portrayed as being part of the divine order.

In the Old Testament's "Garden of Eden" story we can see an
example of this process of mythological reinterpretation and
cultural overlaying. The garden itself can be seen as the
pre-existing partnership society, and indeed the serpent was
typically a central mythological symbol in those early
agricultural civilizations. In the biblical story we see the
entrance of a new male god onto the stage, one who holds
absolute sovereignty, and who denounces the once-revered
serpent as being an agent of evil and deception. The hybrid
myth "explains" to people why they must give up their old
beliefs and loyalties and adopt the new ones.

The story doesn't deny that the garden (the partnership
society) was a better place to live. Indeed, the new god must
officially banish the residents in order to get them to leave.
The story gives a reason for the banishment -- disobedience
and sinfulness -- and it prescribes a new mission for humanity
-- to go forth and dominate the Earth and all its creatures.

Let's consider this hybrid myth from perspective of the new
peasant class. The myth tells them that they were banished
from the garden due to their own innate failings, and they
must be obedient to the new hierarchy. It tells them that
humanity's mission is to conquer and dominate nature. The net
effect of the mythology is to relegate the conquered to the
role of cogs in a dominator machine, a machine controlled by
its ruling hierarchy. For those at the bottom, it is a
mythology of oppression and exploitation mixed with

Now let's consider the mythology from the perspective of the
new rulers -- the warrior chief and his lieutenants. They
weren't banished from a garden; rather they gained ownership
of someone else's garden. They already had their own warrior
culture, in which conquest and domination were extolled as
virtues. There seems to be little reason for these people to
take the new mythology seriously. It's function is to
legitimize their authority, and for that only the underlings
need to "believe."

One might almost imagine -- based on the behavior of modern
and historical elites -- that the top rulers of hierarchical
civilizations have maintained their original culture through
the ages -- as raw warriors and conquerors -- never really
themselves becoming civilized. Whenever I read one of those
conspiracy theories about "secret elite societies," I always
wonder: "What big secret they could be hiding?" It seems to me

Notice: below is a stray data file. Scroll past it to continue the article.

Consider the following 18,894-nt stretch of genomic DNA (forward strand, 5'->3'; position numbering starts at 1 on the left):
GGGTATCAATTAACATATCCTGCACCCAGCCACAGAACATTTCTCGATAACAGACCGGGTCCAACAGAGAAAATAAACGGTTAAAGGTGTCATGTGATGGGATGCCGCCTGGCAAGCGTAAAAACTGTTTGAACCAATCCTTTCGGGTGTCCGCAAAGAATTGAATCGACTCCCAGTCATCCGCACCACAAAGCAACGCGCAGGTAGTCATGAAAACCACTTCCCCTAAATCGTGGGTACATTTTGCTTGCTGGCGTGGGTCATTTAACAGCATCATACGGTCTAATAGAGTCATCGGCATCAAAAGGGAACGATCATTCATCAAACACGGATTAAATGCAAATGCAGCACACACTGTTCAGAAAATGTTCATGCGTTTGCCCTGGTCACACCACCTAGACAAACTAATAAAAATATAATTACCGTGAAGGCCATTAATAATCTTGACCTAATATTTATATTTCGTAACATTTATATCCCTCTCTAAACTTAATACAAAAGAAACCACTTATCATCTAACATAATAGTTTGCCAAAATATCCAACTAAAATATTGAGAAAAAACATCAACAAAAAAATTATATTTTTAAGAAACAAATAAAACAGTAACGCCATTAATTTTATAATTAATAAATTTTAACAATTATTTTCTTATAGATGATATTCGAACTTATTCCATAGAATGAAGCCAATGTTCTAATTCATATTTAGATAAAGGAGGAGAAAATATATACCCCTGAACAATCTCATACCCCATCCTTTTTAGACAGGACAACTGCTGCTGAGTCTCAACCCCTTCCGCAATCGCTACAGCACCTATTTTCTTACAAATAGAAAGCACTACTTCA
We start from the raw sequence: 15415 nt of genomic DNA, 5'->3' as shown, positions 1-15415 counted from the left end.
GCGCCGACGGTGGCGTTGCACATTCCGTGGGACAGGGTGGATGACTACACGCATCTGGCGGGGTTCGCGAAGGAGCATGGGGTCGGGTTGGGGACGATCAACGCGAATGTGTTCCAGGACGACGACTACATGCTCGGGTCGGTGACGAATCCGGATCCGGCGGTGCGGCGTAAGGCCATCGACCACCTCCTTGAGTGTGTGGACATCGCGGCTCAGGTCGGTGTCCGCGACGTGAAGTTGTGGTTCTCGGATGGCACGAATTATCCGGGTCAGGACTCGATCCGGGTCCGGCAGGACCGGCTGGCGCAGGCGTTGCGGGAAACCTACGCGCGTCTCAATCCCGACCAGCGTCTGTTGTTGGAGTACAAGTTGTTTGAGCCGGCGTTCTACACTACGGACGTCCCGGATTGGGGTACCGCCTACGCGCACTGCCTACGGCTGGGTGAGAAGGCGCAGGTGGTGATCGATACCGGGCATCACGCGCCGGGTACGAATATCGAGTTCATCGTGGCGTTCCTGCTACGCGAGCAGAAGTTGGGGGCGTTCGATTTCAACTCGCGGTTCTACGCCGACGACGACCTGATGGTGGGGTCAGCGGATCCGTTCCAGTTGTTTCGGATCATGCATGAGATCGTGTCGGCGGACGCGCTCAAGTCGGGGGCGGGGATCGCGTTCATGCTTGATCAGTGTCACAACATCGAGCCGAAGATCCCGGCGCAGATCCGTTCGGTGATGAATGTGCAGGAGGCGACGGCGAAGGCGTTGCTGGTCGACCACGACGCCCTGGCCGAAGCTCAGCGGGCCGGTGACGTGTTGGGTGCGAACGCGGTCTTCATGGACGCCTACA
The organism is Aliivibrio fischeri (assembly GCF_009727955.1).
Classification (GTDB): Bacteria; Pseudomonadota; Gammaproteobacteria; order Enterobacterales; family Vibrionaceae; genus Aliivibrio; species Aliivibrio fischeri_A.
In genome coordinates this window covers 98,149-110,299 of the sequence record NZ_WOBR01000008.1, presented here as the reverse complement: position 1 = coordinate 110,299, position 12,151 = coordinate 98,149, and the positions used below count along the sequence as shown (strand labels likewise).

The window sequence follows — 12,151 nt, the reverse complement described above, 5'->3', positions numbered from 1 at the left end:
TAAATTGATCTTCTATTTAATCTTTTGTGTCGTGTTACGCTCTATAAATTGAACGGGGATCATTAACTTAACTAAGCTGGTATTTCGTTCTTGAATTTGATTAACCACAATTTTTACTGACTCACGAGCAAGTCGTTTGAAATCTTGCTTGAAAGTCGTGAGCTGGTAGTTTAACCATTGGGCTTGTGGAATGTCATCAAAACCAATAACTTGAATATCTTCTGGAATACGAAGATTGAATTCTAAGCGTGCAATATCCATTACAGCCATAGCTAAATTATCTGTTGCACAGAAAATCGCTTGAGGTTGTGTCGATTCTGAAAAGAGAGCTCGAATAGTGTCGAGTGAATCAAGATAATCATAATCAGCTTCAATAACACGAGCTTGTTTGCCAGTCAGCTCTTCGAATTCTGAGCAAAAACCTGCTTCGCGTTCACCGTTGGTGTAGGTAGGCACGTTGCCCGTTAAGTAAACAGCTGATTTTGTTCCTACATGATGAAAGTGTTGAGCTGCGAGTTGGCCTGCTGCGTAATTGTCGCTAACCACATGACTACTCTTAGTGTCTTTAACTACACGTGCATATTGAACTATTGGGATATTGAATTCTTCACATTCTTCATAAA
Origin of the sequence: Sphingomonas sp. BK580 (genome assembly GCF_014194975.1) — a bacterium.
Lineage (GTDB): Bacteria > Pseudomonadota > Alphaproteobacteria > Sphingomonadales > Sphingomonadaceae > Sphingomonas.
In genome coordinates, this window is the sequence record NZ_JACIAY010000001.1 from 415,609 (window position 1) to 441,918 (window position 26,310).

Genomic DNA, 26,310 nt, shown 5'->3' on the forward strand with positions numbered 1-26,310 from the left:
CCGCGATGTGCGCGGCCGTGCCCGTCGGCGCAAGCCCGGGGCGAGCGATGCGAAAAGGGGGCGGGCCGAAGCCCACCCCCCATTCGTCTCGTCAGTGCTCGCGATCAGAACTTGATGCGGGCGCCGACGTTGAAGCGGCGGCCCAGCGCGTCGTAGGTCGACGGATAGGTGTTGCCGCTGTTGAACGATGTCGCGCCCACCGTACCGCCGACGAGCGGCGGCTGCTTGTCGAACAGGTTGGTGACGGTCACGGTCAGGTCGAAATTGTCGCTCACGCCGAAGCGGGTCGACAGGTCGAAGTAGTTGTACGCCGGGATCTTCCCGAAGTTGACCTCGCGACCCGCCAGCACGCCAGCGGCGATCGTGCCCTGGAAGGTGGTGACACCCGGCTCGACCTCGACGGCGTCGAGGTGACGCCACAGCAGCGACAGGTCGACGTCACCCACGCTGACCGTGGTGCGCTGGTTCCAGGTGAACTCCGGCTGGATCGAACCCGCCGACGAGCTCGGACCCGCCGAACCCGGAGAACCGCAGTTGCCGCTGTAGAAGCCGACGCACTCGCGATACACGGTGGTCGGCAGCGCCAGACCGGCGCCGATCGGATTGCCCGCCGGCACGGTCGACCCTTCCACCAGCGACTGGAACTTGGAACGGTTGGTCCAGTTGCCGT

there's really only one big secret that such people might like
to share and celebrate on special occasions: "Never forget that
we run things, and we do whatever we want. Everyone else is
little people, and we're going to keep it that way!"

In any case, these new hybrid hierarchical civilizations
enabled the rulers to engage in warfare on an expanded scale.
With the production afforded by slave-based agriculture,
rulers could afford to pursue conquest and expansion.
Excavations reveal that cities were repeatedly destroyed in
warfare, and then rebuilt over the ruins by each wave of
conquerors. Kingdoms became empires and the rest, as they say,
is history.

                        Relationships of ownership 
                        They whisper in the wings 
                        To those condemned to act accordingly 
                        And wait for succeeding kings 
                        And I try to harmonize with songs 
                        The lonesome sparrow sings 
                        There are no kings inside the Gates of Eden 
                        -  Bob Dylan, The Gates of Eden

In the beginning we all lived in egalitarian primordial
societies. Some of us then took the path to civilization,
continuing our egalitarian ways, developing our arts and
crafts, and creating our own partnership Eden. Others of us
took the path to barbarism and warfare. The barbarians then
conquered Eden, hijacking the course of civilization, and
forcing us all down the war-strewn dominator path that has
brought us to our current global crisis. To this day we have
an exploitive kind of civilization in the domestic microcosm,
and outright barbarism in the geopolitical macrocosm.

* The co-evolution of conditioning and hierarchy

From the very beginning of hierarchical civilization, myths